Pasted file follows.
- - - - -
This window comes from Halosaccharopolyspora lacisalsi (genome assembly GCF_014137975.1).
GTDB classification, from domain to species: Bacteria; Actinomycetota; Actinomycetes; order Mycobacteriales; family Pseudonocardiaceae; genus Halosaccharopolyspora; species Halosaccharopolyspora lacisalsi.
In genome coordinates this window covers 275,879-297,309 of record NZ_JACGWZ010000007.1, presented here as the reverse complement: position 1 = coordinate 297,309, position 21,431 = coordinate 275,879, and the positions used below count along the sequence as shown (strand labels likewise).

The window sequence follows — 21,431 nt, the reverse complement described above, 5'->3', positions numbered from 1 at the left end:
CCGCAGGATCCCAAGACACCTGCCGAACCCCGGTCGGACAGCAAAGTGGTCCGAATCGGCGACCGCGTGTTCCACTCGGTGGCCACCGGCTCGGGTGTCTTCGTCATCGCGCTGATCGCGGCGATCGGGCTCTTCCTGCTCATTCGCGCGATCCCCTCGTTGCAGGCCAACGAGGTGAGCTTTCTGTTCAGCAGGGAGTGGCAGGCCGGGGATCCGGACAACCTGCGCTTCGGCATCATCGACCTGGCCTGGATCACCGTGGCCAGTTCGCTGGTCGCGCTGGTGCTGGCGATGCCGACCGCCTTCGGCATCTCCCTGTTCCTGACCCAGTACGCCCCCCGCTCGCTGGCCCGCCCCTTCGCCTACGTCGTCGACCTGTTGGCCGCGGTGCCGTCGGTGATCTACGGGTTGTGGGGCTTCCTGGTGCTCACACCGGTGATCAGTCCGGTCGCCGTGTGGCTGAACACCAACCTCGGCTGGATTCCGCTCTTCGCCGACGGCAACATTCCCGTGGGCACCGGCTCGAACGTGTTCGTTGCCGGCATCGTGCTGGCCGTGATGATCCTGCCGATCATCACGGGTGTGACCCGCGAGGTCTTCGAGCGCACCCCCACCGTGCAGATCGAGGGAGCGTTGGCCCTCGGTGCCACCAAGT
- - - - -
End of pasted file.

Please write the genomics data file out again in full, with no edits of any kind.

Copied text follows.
This window comes from Halosaccharopolyspora lacisalsi (genome assembly GCF_014137975.1).
GTDB classification, from domain to species: Bacteria; Actinomycetota; Actinomycetes; order Mycobacteriales; family Pseudonocardiaceae; genus Halosaccharopolyspora; species Halosaccharopolyspora lacisalsi.
In genome coordinates this window covers 275,879-297,309 of record NZ_JACGWZ010000007.1, presented here as the reverse complement: position 1 = coordinate 297,309, position 21,431 = coordinate 275,879, and the positions used below count along the sequence as shown (strand labels likewise).

The window sequence follows — 21,431 nt, the reverse complement described above, 5'->3', positions numbered from 1 at the left end:
CCGCAGGATCCCAAGACACCTGCCGAACCCCGGTCGGACAGCAAAGTGGTCCGAATCGGCGACCGCGTGTTCCACTCGGTGGCCACCGGCTCGGGTGTCTTCGTCATCGCGCTGATCGCGGCGATCGGGCTCTTCCTGCTCATTCGCGCGATCCCCTCGTTGCAGGCCAACGAGGTGAGCTTTCTGTTCAGCAGGGAGTGGCAGGCCGGGGATCCGGACAACCTGCGCTTCGGCATCATCGACCTGGCCTGGATCACCGTGGCCAGTTCGCTGGTCGCGCTGGTGCTGGCGATGCCGACCGCCTTCGGCATCTCCCTGTTCCTGACCCAGTACGCCCCCCGCTCGCTGGCCCGCCCCTTCGCCTACGTCGTCGACCTGTTGGCCGCGGTGCCGTCGGTGATCTACGGGTTGTGGGGCTTCCTGGTGCTCACACCGGTGATCAGTCCGGTCGCCGTGTGGCTGAACACCAACCTCGGCTGGATTCCGCTCTTCGCCGACGGCAACATTCCCGTGGGCACCGGCTCGAACGTGTTCGTTGCCGGCATCGTGCTGGCCGTGATGATCCTGCCGATCATCACGGGTGTGACCCGCGAGGTCTTCGAGCGCACCCCCACCGTGCAGATCGAGGGAGCGTTGGCCCTCGGTGCCACCAAGT